Above: An enviable flight, if I do say so myself. The 64 was simply stunning and the 89 gorgeous.
As a good friend and admired colleague of mine says, “whether you like the wines or not, tasting Gaja is always an interesting experience.”
Over the weekend, I had the opportunity to attend an impressive tasting with Gaia Gaja, who was also in Chicago (it was a trade tasting organized by her importer and I managed to snag a spot, the fly on the wall, so to speak).
I’ve actually tasted quite a bit of Gaja recently: the Barbera 7 and I visited Gaja while were in Piedmont in March (Fredric recently published his account of our visit over at Palate Press.)
Above: It was remarkable to see the evolution of the Gaja brand, the labels, and the transformation of bottle shape. From a classic Albese interpretation of the Burgundian bottle shape to a Burgundian bottle with a Bordeaux neck to accommodate a longer cork. Note also the slight changes in color and composition of the labels.
I’m writing in a hurry today because traveling and will write more on what I learned about Gaja the brand and my visit with Gaia the lady in future. And I think that some of you will be surprised by what I learned. I know I was surprised.
In the meantime, here are some quick tasting and winemaking notes.
“Longer fermentation and maceration” during this period in the winery’s history. Two to three weeks maceration and some slight oxidation because of winemaking practices at the time that gave the wine an orange hint early on. The winery had not implemented its current vineyard management (green harvest and “short pruning”) and the grapes were picked all at once, resulting in some of the fruit not being entirely ripe.
Drinking old Nebbiolo is not for everyone and so some might have disagreed with my take on the wine but I was completely blown away by how good and how alive this wine (older than me) was. Gorgeous brick and orange color, unbelievably seductive tar and earth on the nose, solid acidity and gentle, noble red fruit in the mouth. The mouthfeel of the wine was truly divine.
The last year with the short cork and the first year that Gaja began to age in barrique The winery had also begun to employ a green harvest at this point, although not “systematically” at this early stage. I’d actually tasted this wine before, a few years ago in NYC: I think this bottle might have been “off,” because it didn’t show as well as I had expected. It had a strong, menthol and Eucalyptus nose and it took a while for the fruit to emerge after I revisited it during the hour or so we spent tasted (the wines had been opened a few hours before the tasting but not decanted). It was almost Baroloesque in its power and showed some spicy notes in the mouth.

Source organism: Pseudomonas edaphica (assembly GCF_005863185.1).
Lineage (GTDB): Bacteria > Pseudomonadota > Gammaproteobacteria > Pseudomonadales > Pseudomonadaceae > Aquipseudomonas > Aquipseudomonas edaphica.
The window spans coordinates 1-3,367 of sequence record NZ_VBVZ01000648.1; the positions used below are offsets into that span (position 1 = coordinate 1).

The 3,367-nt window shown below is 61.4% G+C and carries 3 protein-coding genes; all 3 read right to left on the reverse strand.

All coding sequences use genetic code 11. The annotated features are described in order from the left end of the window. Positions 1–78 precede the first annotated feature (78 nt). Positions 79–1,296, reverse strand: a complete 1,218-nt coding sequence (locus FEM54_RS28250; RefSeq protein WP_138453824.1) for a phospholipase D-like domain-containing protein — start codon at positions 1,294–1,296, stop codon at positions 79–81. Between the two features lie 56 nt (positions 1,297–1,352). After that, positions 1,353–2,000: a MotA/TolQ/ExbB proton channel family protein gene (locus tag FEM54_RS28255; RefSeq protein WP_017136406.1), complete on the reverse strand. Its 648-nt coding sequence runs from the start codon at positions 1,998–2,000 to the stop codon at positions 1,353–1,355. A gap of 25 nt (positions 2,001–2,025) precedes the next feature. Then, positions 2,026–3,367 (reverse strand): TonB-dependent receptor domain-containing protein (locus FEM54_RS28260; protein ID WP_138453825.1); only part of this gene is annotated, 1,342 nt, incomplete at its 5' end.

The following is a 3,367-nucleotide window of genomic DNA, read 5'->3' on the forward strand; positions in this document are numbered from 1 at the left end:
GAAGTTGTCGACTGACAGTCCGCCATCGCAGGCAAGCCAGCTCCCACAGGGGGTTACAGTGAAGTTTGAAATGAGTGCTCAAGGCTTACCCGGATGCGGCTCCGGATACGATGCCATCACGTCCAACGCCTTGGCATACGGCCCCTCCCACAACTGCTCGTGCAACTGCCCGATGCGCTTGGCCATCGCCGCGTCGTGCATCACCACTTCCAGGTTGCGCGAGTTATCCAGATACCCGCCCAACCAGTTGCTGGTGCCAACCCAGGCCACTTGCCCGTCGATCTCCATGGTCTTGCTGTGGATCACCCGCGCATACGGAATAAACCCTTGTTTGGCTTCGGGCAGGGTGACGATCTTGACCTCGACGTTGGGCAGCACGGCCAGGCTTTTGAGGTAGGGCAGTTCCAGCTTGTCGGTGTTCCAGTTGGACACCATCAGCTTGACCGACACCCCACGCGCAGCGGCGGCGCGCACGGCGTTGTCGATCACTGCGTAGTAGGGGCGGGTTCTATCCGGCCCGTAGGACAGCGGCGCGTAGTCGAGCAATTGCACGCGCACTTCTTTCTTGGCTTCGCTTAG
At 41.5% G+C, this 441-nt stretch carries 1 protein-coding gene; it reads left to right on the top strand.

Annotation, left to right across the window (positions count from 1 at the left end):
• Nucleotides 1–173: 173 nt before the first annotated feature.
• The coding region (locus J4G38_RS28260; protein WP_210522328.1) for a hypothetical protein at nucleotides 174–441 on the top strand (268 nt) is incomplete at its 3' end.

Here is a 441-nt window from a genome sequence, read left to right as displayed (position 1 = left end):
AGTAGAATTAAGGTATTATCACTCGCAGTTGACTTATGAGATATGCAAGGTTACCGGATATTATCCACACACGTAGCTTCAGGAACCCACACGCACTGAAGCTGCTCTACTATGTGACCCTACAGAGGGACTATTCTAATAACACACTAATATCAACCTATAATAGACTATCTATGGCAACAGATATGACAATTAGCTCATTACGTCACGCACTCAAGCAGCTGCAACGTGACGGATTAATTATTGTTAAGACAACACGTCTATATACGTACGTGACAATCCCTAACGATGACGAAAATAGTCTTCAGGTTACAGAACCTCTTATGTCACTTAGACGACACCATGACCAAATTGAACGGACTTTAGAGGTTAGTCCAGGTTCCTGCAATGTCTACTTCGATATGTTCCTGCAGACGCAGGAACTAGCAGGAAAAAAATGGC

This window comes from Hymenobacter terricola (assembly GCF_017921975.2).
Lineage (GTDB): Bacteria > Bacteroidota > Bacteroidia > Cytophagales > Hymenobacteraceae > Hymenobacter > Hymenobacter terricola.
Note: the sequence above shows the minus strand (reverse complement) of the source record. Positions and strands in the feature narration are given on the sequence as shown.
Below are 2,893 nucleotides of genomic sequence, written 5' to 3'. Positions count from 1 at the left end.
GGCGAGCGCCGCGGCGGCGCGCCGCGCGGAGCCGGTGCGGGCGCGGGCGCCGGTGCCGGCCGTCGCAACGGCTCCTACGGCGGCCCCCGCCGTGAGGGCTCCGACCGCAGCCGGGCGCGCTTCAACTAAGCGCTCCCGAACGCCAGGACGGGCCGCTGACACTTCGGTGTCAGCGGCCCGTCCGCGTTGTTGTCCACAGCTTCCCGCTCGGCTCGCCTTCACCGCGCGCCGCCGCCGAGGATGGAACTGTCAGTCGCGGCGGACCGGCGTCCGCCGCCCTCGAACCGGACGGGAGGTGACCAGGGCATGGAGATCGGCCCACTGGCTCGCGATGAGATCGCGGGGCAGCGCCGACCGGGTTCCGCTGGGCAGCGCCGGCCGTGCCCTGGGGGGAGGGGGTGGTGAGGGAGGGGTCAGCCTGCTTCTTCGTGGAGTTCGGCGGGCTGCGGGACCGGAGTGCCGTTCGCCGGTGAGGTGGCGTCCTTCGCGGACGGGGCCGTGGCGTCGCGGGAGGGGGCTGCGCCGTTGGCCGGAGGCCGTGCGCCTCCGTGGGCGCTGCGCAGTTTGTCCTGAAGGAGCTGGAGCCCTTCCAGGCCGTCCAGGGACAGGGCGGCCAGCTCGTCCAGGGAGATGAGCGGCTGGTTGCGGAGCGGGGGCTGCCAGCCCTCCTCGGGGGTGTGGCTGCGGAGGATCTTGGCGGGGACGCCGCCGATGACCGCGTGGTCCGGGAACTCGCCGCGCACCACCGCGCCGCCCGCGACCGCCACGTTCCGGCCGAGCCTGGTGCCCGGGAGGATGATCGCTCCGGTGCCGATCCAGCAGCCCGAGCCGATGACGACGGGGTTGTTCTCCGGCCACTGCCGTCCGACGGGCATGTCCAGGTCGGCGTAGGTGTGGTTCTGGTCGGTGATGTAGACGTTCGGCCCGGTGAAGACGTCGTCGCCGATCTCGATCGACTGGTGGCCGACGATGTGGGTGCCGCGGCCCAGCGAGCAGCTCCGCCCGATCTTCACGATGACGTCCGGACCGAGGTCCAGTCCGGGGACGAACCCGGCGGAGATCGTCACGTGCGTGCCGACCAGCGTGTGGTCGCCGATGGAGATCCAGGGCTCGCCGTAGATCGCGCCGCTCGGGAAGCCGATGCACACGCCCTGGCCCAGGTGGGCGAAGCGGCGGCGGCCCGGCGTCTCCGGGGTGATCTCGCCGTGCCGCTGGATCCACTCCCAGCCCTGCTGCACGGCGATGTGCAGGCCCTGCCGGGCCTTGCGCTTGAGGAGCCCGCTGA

This wine was pure beauty. Great (in my opinion one of the top 3 of my lifetime) vintage, classic and balanced, with “four seasons,” so to speak. Incredible bottle of wine, showing beautifully, and with many, many more years ahead of it. This was one of Italy’s great producers at its best. An incredible elegant lightness and beauty and simultaneous power and tannic structure — the seemingly contradictory essence of Barbaresco, an experience that always brings equine metaphors to mind. Gaia told a great story about this wine. At the end of a school year spent abroad to learn English and studying acting (!) among other interests in San Francisco, she tasted this wine in 2004 at a family friend’s dinner party. “I could smell the perfume of my house in this wine,” she said and so she decided, after all, to return home and rejoin her family’s business. A truly life-changing wine, in her case.
I wasn’t expecting to like this vintage but was really impressed by its drinkability and its balance. “The heat of the vintage shows” but the wine is drinking fantastically well at this moment. It has begun to attain that orange hue of old Nebbiolo and I won’t conceal that I didn’t spit this wine. I thought it showed beautifully. Of all the wines we tasted, this would have been the one I would have most liked to have enjoyed at dinner (while the 89 and 64, my favorites, would have been special occasion wines, meditation wines). Drink it now if you got it.
This wine is going through a very closed phase of its evolution, very tannic and very tight as we say in our parlance. Like 1997, this was a very warm vintage and I was actually surprised by how reluctant the wine was to reveal its fruit. I really wish I would have had more time with this wine but the time constraints of this tasting (a trade tasting) didn’t allow me to revisit it.
I’ve tasted this wine on numerous occasions and you’d be surprised by the name of at least one wine writer who revealed very publicly that he enjoyed this wine in a blind tasting. The wine is still very young and very tannic but you can easily imagine the balance that it is going to reveal with aging. As we look back at 2004 with a few years distance, it’s becoming clearer and clearer that the vintage is very similar to 1989, very balanced, very classic, and with extreme promise. If I could afford to buy Gaja, this is the wine I’d put in my cellar for long-term aging. A good bet if you’re the betting type.
Above: Gaia and I had a charbroiled cheddardog at Wieners Circle.
After I told Gaia and another a colleague about my adventure at the Wiener Circle (where the proprietors famously berate their customers), our colleague mentioned that Robert Parker had listed it one year as one of his “top ten meals” of the year, she expressed her desire to taste a Chicago red hot.
Impossible wine pairing? Gaja and Chicago red hot? I don’t think I’m gonna touch that one!
Thanks again, Gaia, for inviting me to such an incredible tasting! And thanks for the cheddardog!